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Striking a Balance in Milan

Executives at fashion houses hope the spring 2004 season finally brings light to what has been three dark, gloomy years.

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MILAN — Italian fashion designers and luxury goods executives are crossing their fingers.

Many hope that the spring 2004 season will finally reveal some light at the end of the tunnel, after three years of darkness and a trilogy of disaster — terrorist attacks, war in Iraq and SARS.

As Milan gets rolling with shows and events — the big players take center stage starting Tuesday — most fashion executives here have started to think somewhat optimistically, based on a surge of sales in July and August, followed by a rosier-than-expected September.

“If nothing major happens, then expectations are good,” said Giancarlo Di Risio, chief executive at Fendi. “One can only hope that the upswing in consumer spending, which started late this summer, will spill into the coming season.”

Domenico De Sole, Gucci Group’s chief, concurred that sales have heated up, saying the Gucci brand has registered a double-digit growth in the U.S., Asia and Europe, since August. “We expect a similar growth rate until the end of the year,” said De Sole.

Pre-spring orders, which started rolling into designer showrooms in July, confirm the upbeat forecasts, be it single-digit growth or peaks of up to 20 percent.

“With a single-digit growth, our pre-spring already shows a general optimism and that business is coming back, especially in the U.S.,” said Robert Triefus, corporate vice president of worldwide communications at Giorgio Armani.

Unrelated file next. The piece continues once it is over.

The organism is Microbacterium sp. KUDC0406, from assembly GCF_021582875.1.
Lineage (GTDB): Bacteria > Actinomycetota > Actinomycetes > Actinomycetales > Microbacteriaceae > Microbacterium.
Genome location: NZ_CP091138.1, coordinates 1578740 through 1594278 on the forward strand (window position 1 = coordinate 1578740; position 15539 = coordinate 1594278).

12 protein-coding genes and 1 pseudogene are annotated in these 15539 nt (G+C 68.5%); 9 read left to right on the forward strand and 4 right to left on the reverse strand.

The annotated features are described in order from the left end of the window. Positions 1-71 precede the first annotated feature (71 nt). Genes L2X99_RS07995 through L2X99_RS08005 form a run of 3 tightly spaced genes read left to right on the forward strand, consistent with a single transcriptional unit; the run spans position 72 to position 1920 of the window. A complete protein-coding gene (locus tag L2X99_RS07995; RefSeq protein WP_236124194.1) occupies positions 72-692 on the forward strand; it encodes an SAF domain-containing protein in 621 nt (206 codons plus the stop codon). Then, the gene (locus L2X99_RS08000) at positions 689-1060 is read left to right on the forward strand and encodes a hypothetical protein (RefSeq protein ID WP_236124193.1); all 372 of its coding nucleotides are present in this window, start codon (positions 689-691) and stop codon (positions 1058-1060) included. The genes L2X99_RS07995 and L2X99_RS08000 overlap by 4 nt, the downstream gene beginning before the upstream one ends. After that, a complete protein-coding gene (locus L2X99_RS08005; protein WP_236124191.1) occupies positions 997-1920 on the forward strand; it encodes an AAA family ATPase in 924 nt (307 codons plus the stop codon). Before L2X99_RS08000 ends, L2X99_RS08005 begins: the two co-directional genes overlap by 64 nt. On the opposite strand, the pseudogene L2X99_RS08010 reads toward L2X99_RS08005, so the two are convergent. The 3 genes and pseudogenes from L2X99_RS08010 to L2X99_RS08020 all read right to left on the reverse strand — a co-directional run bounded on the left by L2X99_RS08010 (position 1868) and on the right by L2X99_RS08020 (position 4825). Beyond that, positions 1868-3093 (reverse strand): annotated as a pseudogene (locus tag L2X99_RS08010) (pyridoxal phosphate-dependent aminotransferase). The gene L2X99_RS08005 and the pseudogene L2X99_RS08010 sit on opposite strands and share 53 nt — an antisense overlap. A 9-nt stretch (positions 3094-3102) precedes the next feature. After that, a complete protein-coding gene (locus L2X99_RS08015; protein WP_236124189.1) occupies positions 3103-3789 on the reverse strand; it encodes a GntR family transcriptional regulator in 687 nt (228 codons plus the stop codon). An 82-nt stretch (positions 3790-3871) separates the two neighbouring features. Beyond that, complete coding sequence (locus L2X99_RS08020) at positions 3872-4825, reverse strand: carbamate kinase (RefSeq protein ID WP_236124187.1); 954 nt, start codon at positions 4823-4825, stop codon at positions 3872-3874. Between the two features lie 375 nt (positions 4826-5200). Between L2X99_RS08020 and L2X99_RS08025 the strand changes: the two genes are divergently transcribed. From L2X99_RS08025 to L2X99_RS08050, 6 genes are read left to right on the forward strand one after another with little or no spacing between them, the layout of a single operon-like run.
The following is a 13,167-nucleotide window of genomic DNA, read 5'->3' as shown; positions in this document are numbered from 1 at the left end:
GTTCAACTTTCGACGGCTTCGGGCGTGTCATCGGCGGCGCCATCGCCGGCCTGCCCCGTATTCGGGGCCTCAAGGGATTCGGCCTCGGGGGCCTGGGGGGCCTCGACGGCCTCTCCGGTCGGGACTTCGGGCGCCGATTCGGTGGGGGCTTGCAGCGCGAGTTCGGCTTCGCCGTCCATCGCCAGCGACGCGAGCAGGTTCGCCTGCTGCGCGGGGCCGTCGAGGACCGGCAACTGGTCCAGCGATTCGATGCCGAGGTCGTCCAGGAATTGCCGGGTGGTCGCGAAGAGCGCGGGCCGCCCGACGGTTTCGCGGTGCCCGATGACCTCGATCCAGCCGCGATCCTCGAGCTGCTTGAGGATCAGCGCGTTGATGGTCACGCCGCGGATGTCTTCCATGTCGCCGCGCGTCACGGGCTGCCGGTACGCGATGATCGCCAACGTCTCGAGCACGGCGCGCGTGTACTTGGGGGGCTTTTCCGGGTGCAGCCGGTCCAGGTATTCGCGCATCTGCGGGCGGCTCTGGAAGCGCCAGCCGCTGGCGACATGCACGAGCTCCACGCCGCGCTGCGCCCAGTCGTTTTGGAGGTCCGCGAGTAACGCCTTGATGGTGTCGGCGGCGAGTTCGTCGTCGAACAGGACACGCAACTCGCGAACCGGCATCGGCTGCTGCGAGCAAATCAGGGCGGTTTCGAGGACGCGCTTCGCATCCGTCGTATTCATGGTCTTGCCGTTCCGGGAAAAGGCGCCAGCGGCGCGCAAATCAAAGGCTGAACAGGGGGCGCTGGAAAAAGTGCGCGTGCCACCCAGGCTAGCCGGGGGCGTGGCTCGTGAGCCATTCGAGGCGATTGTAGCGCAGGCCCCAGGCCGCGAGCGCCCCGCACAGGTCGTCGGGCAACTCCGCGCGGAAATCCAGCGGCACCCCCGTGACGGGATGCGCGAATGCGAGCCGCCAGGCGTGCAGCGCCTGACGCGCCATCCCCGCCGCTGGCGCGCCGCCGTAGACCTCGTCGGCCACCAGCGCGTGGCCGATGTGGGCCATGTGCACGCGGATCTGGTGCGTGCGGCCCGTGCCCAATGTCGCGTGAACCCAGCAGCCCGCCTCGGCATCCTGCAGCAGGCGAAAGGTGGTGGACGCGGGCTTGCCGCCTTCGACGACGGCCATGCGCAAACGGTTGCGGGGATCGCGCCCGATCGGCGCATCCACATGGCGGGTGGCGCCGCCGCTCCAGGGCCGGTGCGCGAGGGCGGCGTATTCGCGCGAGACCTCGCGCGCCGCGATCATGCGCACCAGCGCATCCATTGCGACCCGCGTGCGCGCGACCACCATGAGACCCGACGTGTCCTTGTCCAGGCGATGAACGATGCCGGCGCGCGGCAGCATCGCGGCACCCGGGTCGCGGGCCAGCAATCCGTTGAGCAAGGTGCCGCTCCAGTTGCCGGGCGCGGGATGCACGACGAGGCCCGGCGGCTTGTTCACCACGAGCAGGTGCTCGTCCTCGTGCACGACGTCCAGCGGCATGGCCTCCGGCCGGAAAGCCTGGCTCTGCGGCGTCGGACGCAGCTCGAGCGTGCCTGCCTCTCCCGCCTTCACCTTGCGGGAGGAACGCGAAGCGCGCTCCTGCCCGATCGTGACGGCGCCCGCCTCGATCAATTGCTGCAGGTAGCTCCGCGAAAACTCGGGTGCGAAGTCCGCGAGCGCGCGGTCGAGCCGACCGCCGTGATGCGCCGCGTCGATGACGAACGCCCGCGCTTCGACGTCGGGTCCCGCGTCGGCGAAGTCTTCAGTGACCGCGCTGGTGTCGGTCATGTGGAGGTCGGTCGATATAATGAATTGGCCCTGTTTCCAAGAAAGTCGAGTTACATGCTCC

Most executives interviewed said pre-spring collections are steadily gaining momentum as a tool to guarantee fresh stock and to monitor the latest market trends.

Keeping a lid on prices, a stronger-than-ever priority this season, should also help rekindle consumers’ desire to shop, lately severed by excessive price increases on branded products.

“It’s not really price resistance, but certainly price sensitivity,” said Jason Weisenfeld, worldwide communications and advertising director at Versace, adding that for the first time, the company is widening its price range. On average, this season Versace lowered its prices by 25 percent. For example, the opening price for eveningwear is $1,600, down from $2,067.

Many have whittled company costs across the board and have built spring collections with simpler construction, more basic fabrics and less labor-intensive craftsmanship. “It’s important to define the entry price for each item beforehand,” said Marco Gobbetti, ceo at Moschino.
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